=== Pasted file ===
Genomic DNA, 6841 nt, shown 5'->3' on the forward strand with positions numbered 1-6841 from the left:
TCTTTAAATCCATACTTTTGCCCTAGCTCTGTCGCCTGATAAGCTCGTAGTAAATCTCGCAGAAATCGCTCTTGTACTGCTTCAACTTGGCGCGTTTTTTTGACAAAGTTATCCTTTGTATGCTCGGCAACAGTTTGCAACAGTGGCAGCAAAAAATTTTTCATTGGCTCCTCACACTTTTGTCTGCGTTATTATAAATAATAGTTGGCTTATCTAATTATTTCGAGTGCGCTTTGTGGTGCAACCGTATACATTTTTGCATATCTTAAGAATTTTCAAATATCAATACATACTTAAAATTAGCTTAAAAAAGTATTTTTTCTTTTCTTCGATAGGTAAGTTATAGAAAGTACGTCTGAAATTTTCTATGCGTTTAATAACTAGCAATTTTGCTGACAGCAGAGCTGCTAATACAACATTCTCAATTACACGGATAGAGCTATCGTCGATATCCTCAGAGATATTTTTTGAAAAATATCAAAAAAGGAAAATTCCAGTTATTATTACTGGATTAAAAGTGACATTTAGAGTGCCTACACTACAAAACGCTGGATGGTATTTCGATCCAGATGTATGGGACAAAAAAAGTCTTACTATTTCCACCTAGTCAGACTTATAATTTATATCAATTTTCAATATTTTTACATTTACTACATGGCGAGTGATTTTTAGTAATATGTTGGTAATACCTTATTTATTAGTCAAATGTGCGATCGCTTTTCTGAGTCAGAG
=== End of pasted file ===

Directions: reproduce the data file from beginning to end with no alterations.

Genomic DNA, 6841 nt, shown 5'->3' on the forward strand with positions numbered 1-6841 from the left:
TCTTTAAATCCATACTTTTGCCCTAGCTCTGTCGCCTGATAAGCTCGTAGTAAATCTCGCAGAAATCGCTCTTGTACTGCTTCAACTTGGCGCGTTTTTTTGACAAAGTTATCCTTTGTATGCTCGGCAACAGTTTGCAACAGTGGCAGCAAAAAATTTTTCATTGGCTCCTCACACTTTTGTCTGCGTTATTATAAATAATAGTTGGCTTATCTAATTATTTCGAGTGCGCTTTGTGGTGCAACCGTATACATTTTTGCATATCTTAAGAATTTTCAAATATCAATACATACTTAAAATTAGCTTAAAAAAGTATTTTTTCTTTTCTTCGATAGGTAAGTTATAGAAAGTACGTCTGAAATTTTCTATGCGTTTAATAACTAGCAATTTTGCTGACAGCAGAGCTGCTAATACAACATTCTCAATTACACGGATAGAGCTATCGTCGATATCCTCAGAGATATTTTTTGAAAAATATCAAAAAAGGAAAATTCCAGTTATTATTACTGGATTAAAAGTGACATTTAGAGTGCCTACACTACAAAACGCTGGATGGTATTTCGATCCAGATGTATGGGACAAAAAAAGTCTTACTATTTCCACCTAGTCAGACTTATAATTTATATCAATTTTCAATATTTTTACATTTACTACATGGCGAGTGATTTTTAGTAATATGTTGGTAATACCTTATTTATTAGTCAAATGTGCGATCGCTTTTCTGAGTCAGAG